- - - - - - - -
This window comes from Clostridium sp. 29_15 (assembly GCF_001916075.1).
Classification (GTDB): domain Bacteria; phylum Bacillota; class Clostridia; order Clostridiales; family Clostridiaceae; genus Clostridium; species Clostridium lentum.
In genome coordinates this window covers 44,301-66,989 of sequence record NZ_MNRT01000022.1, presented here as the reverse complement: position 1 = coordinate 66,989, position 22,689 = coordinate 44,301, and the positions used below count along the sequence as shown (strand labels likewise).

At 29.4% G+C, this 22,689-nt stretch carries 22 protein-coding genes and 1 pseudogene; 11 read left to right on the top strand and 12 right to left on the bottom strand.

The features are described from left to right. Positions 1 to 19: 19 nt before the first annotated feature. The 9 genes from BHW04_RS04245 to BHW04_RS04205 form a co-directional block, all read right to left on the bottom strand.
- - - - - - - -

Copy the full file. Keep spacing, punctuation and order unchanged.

This window comes from Clostridium sp. 29_15 (assembly GCF_001916075.1).
Classification (GTDB): domain Bacteria; phylum Bacillota; class Clostridia; order Clostridiales; family Clostridiaceae; genus Clostridium; species Clostridium lentum.
In genome coordinates this window covers 44,301-66,989 of sequence record NZ_MNRT01000022.1, presented here as the reverse complement: position 1 = coordinate 66,989, position 22,689 = coordinate 44,301, and the positions used below count along the sequence as shown (strand labels likewise).

At 29.4% G+C, this 22,689-nt stretch carries 22 protein-coding genes and 1 pseudogene; 11 read left to right on the top strand and 12 right to left on the bottom strand.

The features are described from left to right. Positions 1 to 19: 19 nt before the first annotated feature. The 9 genes from BHW04_RS04245 to BHW04_RS04205 form a co-directional block, all read right to left on the bottom strand.